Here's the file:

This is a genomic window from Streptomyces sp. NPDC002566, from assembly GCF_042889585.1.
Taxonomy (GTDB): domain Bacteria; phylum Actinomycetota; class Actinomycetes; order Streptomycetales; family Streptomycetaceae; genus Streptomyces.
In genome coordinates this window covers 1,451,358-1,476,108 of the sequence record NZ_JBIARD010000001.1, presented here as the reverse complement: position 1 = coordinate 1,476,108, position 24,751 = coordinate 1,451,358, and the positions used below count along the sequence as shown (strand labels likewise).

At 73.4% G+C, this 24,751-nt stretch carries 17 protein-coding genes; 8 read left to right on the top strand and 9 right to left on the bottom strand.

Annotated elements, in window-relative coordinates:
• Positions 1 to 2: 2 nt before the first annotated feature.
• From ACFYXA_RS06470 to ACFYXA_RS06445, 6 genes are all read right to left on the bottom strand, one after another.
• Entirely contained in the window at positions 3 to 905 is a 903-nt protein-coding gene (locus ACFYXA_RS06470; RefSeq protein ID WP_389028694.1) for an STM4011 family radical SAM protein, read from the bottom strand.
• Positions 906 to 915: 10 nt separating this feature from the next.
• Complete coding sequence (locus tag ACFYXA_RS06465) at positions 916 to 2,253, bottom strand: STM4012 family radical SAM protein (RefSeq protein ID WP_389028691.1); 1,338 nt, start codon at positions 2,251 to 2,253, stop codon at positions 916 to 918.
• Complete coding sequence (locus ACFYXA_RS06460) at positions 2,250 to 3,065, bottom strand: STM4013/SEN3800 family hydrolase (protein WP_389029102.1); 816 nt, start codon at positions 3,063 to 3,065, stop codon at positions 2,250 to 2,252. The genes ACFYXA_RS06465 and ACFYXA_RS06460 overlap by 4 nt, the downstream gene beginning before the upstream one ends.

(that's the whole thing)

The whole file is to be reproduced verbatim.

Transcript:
This is a genomic window from Streptomyces sp. NPDC002566, from assembly GCF_042889585.1.
Taxonomy (GTDB): domain Bacteria; phylum Actinomycetota; class Actinomycetes; order Streptomycetales; family Streptomycetaceae; genus Streptomyces.
In genome coordinates this window covers 1,451,358-1,476,108 of the sequence record NZ_JBIARD010000001.1, presented here as the reverse complement: position 1 = coordinate 1,476,108, position 24,751 = coordinate 1,451,358, and the positions used below count along the sequence as shown (strand labels likewise).

At 73.4% G+C, this 24,751-nt stretch carries 17 protein-coding genes; 8 read left to right on the top strand and 9 right to left on the bottom strand.

Annotated elements, in window-relative coordinates:
• Positions 1 to 2: 2 nt before the first annotated feature.
• From ACFYXA_RS06470 to ACFYXA_RS06445, 6 genes are all read right to left on the bottom strand, one after another.
• Entirely contained in the window at positions 3 to 905 is a 903-nt protein-coding gene (locus ACFYXA_RS06470; RefSeq protein ID WP_389028694.1) for an STM4011 family radical SAM protein, read from the bottom strand.
• Positions 906 to 915: 10 nt separating this feature from the next.
• Complete coding sequence (locus tag ACFYXA_RS06465) at positions 916 to 2,253, bottom strand: STM4012 family radical SAM protein (RefSeq protein ID WP_389028691.1); 1,338 nt, start codon at positions 2,251 to 2,253, stop codon at positions 916 to 918.
• Complete coding sequence (locus ACFYXA_RS06460) at positions 2,250 to 3,065, bottom strand: STM4013/SEN3800 family hydrolase (protein WP_389029102.1); 816 nt, start codon at positions 3,063 to 3,065, stop codon at positions 2,250 to 2,252. The genes ACFYXA_RS06465 and ACFYXA_RS06460 overlap by 4 nt, the downstream gene beginning before the upstream one ends.